Speaking from home base to the crowd that gathered in the field, masked and socially distanced per health protocols, Parser touched on the colonial beginnings of Canada, the history of slavery, and the over-representation of Black and Indigenous people in police killings.

“While the experiences of the Black community are unique, many Indigenous people in Canada too face the challenges of systemic racism every day,” she said, citing the cancellation of bus routes along Highway 16 a.k.a the Highway of Tears, as well as lack of equal access to clean drinking water and health care on reserves.

“We should stand in solidarity with this movement because systemic racism affects the lives of Indigenous, Black and people of colour in Canada every day.”

Parser also reiterated what she had written in the Facebook event for the solidarity protest, that “George Floyd’s recent death has sparked outrage against systematic racism.”

ALSO READ: Last Greyhound bus leaves B.C.’s Highway of Tears

Floyd died on May 25 in Minnesota while being restrained by Minneapolis police. Video showed former Minneapolis police officer Derek Chauvin kneeling on Floyd’s neck for nearly 9 minutes, despite the unarmed Black man pleading that he could not breathe.

Chauvin has since been charged with second-degree murder and the three other fired officers who were present during Floyd’s arrest, Thomas Lane, J. Kueng and Tou Thao, have been charged with aiding and abetting second-degree murder.

“It is important that we show solidarity with the Black community in challenging systems of oppression, especially in light of Canada’s own dark history of systematic racism with not only people in the Black community, but with the Indigenous population as well,” Parser said in the post. “This is tragically highlighted by the death of Chantel Moore, a 26-year-old Indigenous woman from the Tla-o-qui-aht First Nation, last Thursday in New Brunswick at the hands of a police officer.”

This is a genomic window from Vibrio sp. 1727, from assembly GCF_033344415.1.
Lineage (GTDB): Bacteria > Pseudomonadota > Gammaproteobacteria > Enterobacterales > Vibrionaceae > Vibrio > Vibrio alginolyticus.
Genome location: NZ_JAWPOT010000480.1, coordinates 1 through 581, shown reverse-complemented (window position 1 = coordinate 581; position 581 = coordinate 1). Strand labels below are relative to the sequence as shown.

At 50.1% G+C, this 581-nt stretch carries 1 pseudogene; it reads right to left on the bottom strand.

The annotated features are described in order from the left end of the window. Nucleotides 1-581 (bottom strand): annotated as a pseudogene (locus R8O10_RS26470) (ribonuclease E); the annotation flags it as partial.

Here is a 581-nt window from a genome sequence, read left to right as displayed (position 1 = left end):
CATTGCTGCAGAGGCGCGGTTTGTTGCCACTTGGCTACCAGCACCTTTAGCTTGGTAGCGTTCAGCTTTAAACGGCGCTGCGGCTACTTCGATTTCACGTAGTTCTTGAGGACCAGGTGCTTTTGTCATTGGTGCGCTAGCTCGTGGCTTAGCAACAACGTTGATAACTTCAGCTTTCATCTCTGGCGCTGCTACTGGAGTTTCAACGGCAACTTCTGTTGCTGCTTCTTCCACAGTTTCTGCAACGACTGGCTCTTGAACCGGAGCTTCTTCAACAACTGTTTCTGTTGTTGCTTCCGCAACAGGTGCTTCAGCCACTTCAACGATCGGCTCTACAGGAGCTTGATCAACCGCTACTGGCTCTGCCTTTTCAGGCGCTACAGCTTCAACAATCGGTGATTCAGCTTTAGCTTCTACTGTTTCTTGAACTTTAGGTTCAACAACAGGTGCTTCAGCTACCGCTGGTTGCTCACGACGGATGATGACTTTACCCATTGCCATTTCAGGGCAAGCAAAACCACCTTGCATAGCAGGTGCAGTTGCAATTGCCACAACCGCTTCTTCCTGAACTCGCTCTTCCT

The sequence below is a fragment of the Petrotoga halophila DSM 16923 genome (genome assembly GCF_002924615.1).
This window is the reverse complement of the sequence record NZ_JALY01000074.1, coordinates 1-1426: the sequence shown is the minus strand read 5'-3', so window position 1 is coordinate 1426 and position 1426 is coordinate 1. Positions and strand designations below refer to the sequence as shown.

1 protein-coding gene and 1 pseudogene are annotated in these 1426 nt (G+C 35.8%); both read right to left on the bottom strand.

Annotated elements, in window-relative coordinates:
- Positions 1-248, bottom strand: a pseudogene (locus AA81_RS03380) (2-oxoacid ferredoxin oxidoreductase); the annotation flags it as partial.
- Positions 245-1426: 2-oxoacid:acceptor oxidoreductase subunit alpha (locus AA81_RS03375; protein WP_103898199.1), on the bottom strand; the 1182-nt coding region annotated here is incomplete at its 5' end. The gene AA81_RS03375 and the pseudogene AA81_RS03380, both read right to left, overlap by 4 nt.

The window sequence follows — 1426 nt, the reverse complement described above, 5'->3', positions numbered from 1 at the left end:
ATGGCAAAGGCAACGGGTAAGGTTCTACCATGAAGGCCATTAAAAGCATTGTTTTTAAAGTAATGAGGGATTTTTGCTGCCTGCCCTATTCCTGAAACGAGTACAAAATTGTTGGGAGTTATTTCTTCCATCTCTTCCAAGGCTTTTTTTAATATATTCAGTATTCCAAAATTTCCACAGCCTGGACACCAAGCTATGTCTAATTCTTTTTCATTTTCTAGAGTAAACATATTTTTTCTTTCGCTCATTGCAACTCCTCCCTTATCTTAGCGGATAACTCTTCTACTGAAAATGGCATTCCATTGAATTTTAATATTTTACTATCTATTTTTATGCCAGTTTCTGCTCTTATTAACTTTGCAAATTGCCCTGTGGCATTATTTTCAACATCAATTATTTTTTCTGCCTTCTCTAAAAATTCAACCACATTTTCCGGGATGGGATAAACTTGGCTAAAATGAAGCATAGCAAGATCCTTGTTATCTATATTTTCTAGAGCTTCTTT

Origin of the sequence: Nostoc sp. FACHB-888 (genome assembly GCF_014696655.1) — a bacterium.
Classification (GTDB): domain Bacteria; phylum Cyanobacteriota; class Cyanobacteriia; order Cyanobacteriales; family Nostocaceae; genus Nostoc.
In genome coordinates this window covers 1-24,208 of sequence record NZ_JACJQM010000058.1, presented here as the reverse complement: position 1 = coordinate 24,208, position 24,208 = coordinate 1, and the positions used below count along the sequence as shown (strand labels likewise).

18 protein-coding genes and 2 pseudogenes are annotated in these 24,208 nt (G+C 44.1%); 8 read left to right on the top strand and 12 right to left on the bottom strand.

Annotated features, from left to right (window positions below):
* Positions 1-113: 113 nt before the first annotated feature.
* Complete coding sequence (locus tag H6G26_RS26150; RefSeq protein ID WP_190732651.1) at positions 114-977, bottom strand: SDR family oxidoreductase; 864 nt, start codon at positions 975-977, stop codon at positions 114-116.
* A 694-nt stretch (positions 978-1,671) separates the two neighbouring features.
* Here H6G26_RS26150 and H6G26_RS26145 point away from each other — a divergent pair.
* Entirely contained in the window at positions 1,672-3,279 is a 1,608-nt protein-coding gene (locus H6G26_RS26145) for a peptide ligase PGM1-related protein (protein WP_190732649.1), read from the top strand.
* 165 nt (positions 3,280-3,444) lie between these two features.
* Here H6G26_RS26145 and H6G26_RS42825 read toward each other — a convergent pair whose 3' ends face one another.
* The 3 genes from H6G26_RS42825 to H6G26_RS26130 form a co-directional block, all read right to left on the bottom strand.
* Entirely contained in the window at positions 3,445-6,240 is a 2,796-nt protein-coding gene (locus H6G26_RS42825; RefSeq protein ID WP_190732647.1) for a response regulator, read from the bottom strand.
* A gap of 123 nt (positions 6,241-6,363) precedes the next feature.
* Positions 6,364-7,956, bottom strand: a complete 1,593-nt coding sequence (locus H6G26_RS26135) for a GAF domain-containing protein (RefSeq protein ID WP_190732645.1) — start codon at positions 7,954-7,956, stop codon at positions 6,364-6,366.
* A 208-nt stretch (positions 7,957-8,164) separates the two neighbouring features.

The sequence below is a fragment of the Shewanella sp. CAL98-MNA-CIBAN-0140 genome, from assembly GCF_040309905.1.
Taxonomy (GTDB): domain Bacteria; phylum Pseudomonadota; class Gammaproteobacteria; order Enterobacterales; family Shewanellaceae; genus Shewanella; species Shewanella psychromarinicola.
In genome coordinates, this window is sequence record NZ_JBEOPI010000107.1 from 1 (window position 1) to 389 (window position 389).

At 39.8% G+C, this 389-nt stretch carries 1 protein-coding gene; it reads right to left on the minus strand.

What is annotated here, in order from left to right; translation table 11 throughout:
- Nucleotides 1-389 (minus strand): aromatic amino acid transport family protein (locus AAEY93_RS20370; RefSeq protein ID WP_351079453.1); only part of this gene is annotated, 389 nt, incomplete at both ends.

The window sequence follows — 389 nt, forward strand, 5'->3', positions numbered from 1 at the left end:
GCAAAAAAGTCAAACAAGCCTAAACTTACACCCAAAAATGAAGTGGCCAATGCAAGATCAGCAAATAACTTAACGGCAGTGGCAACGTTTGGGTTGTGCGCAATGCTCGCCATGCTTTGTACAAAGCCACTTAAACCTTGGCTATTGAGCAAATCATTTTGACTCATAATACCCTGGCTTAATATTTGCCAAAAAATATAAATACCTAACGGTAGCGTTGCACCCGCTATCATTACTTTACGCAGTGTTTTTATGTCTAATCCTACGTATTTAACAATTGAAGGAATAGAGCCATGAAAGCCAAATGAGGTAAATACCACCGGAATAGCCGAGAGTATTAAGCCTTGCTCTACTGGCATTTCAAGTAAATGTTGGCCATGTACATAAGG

Moore died on June 4 in Edmundston after being shot by police during a well-being check.

“Her life was lost unnecessarily,” Parser said. “This should remind us of the fact that in Canada, Indigenous people, especially women and girls, face the threat of racism on a daily basis. Often, this threat results in death.”

ALSO READ: Anti-racism protesters gather in communities across B.C.

ALSO READ: Tla-o-qui-aht First Nation woman, 26, fatally shot by police in Edmundston, N.B.

Olsen was next to speak at the solidarity protest.

“I live on a street where the RCMP are my neighbours, I get to see them every day and I understand that I have a different association based on my neighbourhood and also the colour of my skin, and this is wrong,” Olsen said. “We have to start looking at society and we have to start asking these tough questions, and we have to start looking for change.